One and done rule hurting college athletic programs

Kevin Durant, Derrick Rose, and Tyreke Evans are all high profile NBA players that have one thing in common… one and done.

‘One and done’ is a player who attends college for only one year and then declares for the NBA draft. The controversy surrounding these players continues to climb in the realm of the college basketball world. The question being presented now is “How is this rule affecting a high school basketball player’s decisions on their education?”

Prior to the institution of the rule in the 2005 collective bargaining agreement that players must be at least 19-years-old or one year removed from high school to enter the draft, some of the NBA’s most prominent names had come straight from high school to join the ranks of the elite.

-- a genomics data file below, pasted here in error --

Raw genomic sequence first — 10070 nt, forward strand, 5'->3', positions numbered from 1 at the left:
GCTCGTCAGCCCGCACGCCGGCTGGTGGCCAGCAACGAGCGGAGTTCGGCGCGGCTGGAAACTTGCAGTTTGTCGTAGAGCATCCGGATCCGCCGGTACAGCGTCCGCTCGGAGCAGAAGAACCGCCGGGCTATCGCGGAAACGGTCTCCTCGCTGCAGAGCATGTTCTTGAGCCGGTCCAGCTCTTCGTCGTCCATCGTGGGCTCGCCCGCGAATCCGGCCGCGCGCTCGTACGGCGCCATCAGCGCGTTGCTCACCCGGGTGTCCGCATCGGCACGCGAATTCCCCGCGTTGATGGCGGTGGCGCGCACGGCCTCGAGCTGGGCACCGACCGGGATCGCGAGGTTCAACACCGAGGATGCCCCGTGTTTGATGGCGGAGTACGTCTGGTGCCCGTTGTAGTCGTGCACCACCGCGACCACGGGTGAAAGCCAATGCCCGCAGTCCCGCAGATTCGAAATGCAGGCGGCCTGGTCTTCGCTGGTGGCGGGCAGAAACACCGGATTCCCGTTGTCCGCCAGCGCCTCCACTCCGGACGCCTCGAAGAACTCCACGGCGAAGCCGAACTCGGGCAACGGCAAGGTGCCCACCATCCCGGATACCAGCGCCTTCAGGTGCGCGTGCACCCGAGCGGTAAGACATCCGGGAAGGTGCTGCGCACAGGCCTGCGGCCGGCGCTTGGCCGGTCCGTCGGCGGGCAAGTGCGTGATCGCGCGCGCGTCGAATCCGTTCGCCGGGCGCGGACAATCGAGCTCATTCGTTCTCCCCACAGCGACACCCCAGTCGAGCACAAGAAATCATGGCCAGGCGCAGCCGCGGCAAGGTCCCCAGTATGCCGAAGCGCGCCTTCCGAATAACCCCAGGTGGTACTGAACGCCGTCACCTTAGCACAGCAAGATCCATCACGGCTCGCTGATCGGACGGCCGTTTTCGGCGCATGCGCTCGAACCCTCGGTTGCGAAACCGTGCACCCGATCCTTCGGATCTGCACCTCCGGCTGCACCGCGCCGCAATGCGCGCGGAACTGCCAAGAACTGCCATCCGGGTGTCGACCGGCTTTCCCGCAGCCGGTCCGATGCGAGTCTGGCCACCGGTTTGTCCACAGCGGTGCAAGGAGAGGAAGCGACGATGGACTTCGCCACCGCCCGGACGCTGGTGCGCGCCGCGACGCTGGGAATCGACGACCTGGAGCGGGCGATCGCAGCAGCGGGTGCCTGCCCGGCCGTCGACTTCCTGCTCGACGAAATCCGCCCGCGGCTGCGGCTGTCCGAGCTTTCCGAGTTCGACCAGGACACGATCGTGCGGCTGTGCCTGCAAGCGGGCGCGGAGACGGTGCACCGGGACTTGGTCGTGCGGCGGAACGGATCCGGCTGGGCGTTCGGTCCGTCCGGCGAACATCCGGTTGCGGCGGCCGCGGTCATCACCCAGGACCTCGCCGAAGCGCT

However, today it becomes more apparent that the rule has become a mockery since its induction. Since the first official draft where the rule has been in place, 2006, there have been 26 one and done players drafted. Less than half of those players have lived up to the expectations.


College programs are suffering most from this rule. On average a basketball scholarship is worth about 40,000 dollars a year, so imagine the players that are passed over for these one-year wonders. Kentucky University basketball coach John Calipari is possibly the most notorious coach for recruiting these types of players.
For the past three years he has recruited players who were well-known including Derrick Rose, Tyreke Evans, and this year’s projected number one overall pick John Wall.

Validating my point takes only one statistic: one quarter of the teams in last year’s NCAA tournament graduated less than 40 percent of its players. With those types of numbers the NBA should be full of scholars’ right? Wrong.

If this trend continues, pretty soon the league will be full of slam-dunking, no look passing, dribble driving morons. The newly adopted slogan of the league is “the NBA cares;” obviously it is not about education.